Sounds good, right up to the point where the buyer engineer reads my bid documents and says to themselves, "Aww what a bunch of junk! I don't want analog gauges! I want a high level of accuracy in our readouts."

But that is something I will never hear.

The RFP process is the same thing as a caller asking, "So, what's your price?" and then vanishing.

Without dialogue between buyer and seller you never get a clear idea of what everyone wants out of the transaction. You never hear preferences. You never get the chance to discover how you as the seller could really delight the buyer, with some feature they didn't know you had and you didn't think was important enough to mention.

2021 Update:

Thanks to the global situation over the past year or so, buyers are more willing to invest time and energy getting on a phone or video call to share their requirements. This is your opportunity to learn directly from the customer what their actual needs are...instead of guessing. Take advantage of it.

Go out of your way to make use of this renewed interest in personal contact, and use the opportunity to not only develop trust but also discover what your potential customer really wants and means. Ask them, "Would you like to get on a quick call to discuss, so I can be clear and make sure I'm offering you on the right things?" Respect their time. Keep the discussion to 20-30 minutes maximum—you can always have another call later when they find they enjoy speaking with you.

Don't let these easy opportunities slip by, and don't quote based on guesswork.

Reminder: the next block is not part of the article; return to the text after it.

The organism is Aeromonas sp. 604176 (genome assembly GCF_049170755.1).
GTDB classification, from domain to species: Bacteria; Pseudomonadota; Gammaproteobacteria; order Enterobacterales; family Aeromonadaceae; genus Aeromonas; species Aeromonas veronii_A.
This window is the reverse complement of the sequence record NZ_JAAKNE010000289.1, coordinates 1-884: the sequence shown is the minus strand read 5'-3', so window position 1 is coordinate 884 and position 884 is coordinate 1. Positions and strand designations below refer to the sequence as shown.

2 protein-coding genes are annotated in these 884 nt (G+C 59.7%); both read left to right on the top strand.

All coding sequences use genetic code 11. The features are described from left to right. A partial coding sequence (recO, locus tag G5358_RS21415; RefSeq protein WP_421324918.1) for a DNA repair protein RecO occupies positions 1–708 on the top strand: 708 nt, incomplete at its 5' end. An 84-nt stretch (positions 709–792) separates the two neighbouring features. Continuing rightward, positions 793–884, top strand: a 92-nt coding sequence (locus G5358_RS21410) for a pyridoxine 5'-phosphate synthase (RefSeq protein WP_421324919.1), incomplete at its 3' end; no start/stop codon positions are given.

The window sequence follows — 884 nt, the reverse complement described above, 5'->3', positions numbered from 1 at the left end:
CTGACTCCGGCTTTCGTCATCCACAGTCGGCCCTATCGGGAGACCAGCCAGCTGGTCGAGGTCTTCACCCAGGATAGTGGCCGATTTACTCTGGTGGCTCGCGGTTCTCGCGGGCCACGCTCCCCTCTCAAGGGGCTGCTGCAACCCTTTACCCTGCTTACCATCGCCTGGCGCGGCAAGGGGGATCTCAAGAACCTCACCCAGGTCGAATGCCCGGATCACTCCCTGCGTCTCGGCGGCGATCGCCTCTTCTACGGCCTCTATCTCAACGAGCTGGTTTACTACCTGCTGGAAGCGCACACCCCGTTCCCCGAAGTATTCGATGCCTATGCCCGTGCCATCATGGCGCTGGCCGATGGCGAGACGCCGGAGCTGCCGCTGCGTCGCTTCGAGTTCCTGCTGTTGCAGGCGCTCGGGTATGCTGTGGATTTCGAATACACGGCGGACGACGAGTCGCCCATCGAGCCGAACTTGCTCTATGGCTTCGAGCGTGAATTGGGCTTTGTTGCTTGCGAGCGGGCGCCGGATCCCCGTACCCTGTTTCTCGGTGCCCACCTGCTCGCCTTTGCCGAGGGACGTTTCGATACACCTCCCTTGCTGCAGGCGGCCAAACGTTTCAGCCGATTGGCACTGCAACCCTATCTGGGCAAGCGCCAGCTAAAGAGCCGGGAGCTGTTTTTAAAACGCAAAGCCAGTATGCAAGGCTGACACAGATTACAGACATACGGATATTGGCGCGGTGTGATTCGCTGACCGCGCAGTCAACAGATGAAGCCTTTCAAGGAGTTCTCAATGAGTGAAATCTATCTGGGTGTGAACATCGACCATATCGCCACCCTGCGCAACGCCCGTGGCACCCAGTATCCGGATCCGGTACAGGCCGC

>> To book a call with Jason Kanigan and change your sales process to give you the edge in price-sensitive situations, click here. <<

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How Will You Go Into 2021 As A New Business Owner?

Blind or with Vision?

The new business owner often flies blind.

You see this in the questions. "What's working?" "What tool should I use?" "How do I do this?"

These are the wrong questions.

Oh, it's likely that someone will be nice enough to offer you a suggestion in answer. But even if you apply what they say, it probably won't work for you as a new business owner.

Q: "What's working?"
A: They probably spent a lot of time and effort focusing on making their recommendation work. But you think the thing is going to make you money right out of the box. Nope. You'll give up fast and never get there.

Q: "What tool should I use?"
A: Not relevant to your situation. A fit for theirs, perhaps. And they spent the time getting through the learning curve, which I'll call syntax. You won't. Your eyes will cross seeing the thing on the screen, and you'll leave.

Q: "How do I do this?" (eg. How do I use the forum?)
A: Its an experiential thing. You have to invest time and develop your 'ear'. Discernment. My market is not your market. Your market is not their market. Those other, more experienced business owners, have skills, interests and opportunities you do not: what works for them probably won't work for you.

new business owner focus clarity idea picture

What To Expect As A New Business Owner

So what should you be doing as a newbie, then? As we go into 2021, what perspective will best serve you?

1. Be in it for the long haul.

Expect that this is going to be a journey. You are going to have to develop several different skills and learn many things. There are no magic bullets or push button wonders. This is a job like any other, and you are going to have to learn how to do it.

2. Focus on an audience.

Your audience. Who are these people? Know them in detail. What do they want? What do they hate? What do they watch?

If you don't know, or what you offer is 'for everyone', you're sunk.

And most importantly: where are they? Where is your audience, where can you find them? You need to encounter them somewhere, and then work to bring them from there to your own turf.